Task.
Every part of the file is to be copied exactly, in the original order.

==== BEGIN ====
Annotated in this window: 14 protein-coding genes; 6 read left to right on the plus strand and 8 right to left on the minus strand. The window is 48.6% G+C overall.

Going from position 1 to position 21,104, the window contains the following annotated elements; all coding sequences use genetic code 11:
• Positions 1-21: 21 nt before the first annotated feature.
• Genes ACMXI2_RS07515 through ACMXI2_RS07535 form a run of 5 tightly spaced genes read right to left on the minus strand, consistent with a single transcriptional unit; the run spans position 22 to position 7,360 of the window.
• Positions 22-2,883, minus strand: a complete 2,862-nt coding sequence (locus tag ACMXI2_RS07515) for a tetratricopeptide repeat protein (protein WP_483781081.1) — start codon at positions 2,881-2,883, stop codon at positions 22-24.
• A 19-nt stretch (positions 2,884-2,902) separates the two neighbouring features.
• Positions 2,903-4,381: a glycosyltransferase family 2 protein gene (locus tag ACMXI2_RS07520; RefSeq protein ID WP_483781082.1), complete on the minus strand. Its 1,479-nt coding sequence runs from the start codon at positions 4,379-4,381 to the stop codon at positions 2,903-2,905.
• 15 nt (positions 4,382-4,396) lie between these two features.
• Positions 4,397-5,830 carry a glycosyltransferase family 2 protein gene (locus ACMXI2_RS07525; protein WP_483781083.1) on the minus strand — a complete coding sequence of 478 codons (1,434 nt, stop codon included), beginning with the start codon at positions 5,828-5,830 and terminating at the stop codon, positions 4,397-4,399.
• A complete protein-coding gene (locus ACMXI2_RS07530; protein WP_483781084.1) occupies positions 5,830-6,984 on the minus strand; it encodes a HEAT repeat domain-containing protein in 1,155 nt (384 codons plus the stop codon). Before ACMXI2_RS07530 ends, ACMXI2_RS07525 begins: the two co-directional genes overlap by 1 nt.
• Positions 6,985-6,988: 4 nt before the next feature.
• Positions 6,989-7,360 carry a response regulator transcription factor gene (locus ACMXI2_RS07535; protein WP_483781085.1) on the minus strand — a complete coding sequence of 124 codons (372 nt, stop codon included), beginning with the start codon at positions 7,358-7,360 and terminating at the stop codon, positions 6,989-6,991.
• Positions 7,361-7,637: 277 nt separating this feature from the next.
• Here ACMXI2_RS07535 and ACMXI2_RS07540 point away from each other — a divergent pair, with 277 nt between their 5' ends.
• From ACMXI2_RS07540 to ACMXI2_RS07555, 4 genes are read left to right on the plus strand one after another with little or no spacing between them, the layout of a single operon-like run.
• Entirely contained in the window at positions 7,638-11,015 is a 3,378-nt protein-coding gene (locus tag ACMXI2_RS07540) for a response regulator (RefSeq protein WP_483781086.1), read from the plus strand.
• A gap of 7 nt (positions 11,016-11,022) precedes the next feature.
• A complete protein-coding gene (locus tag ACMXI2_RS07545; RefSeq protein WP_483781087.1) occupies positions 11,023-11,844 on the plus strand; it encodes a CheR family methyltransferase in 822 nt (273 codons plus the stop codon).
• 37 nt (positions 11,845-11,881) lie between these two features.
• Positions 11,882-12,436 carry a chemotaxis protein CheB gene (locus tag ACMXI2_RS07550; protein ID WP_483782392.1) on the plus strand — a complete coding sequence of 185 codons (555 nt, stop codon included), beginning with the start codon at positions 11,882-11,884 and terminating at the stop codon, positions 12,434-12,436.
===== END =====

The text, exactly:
Annotated in this window: 14 protein-coding genes; 6 read left to right on the plus strand and 8 right to left on the minus strand. The window is 48.6% G+C overall.

Going from position 1 to position 21,104, the window contains the following annotated elements; all coding sequences use genetic code 11:
• Positions 1-21: 21 nt before the first annotated feature.
• Genes ACMXI2_RS07515 through ACMXI2_RS07535 form a run of 5 tightly spaced genes read right to left on the minus strand, consistent with a single transcriptional unit; the run spans position 22 to position 7,360 of the window.
• Positions 22-2,883, minus strand: a complete 2,862-nt coding sequence (locus tag ACMXI2_RS07515) for a tetratricopeptide repeat protein (protein WP_483781081.1) — start codon at positions 2,881-2,883, stop codon at positions 22-24.
• A 19-nt stretch (positions 2,884-2,902) separates the two neighbouring features.
• Positions 2,903-4,381: a glycosyltransferase family 2 protein gene (locus tag ACMXI2_RS07520; RefSeq protein ID WP_483781082.1), complete on the minus strand. Its 1,479-nt coding sequence runs from the start codon at positions 4,379-4,381 to the stop codon at positions 2,903-2,905.
• 15 nt (positions 4,382-4,396) lie between these two features.
• Positions 4,397-5,830 carry a glycosyltransferase family 2 protein gene (locus ACMXI2_RS07525; protein WP_483781083.1) on the minus strand — a complete coding sequence of 478 codons (1,434 nt, stop codon included), beginning with the start codon at positions 5,828-5,830 and terminating at the stop codon, positions 4,397-4,399.
• A complete protein-coding gene (locus ACMXI2_RS07530; protein WP_483781084.1) occupies positions 5,830-6,984 on the minus strand; it encodes a HEAT repeat domain-containing protein in 1,155 nt (384 codons plus the stop codon). Before ACMXI2_RS07530 ends, ACMXI2_RS07525 begins: the two co-directional genes overlap by 1 nt.
• Positions 6,985-6,988: 4 nt before the next feature.
• Positions 6,989-7,360 carry a response regulator transcription factor gene (locus ACMXI2_RS07535; protein WP_483781085.1) on the minus strand — a complete coding sequence of 124 codons (372 nt, stop codon included), beginning with the start codon at positions 7,358-7,360 and terminating at the stop codon, positions 6,989-6,991.
• Positions 7,361-7,637: 277 nt separating this feature from the next.
• Here ACMXI2_RS07535 and ACMXI2_RS07540 point away from each other — a divergent pair, with 277 nt between their 5' ends.
• From ACMXI2_RS07540 to ACMXI2_RS07555, 4 genes are read left to right on the plus strand one after another with little or no spacing between them, the layout of a single operon-like run.
• Entirely contained in the window at positions 7,638-11,015 is a 3,378-nt protein-coding gene (locus tag ACMXI2_RS07540) for a response regulator (RefSeq protein WP_483781086.1), read from the plus strand.
• A gap of 7 nt (positions 11,016-11,022) precedes the next feature.
• A complete protein-coding gene (locus tag ACMXI2_RS07545; RefSeq protein WP_483781087.1) occupies positions 11,023-11,844 on the plus strand; it encodes a CheR family methyltransferase in 822 nt (273 codons plus the stop codon).
• 37 nt (positions 11,845-11,881) lie between these two features.
• Positions 11,882-12,436 carry a chemotaxis protein CheB gene (locus tag ACMXI2_RS07550; protein ID WP_483782392.1) on the plus strand — a complete coding sequence of 185 codons (555 nt, stop codon included), beginning with the start codon at positions 11,882-11,884 and terminating at the stop codon, positions 12,434-12,436.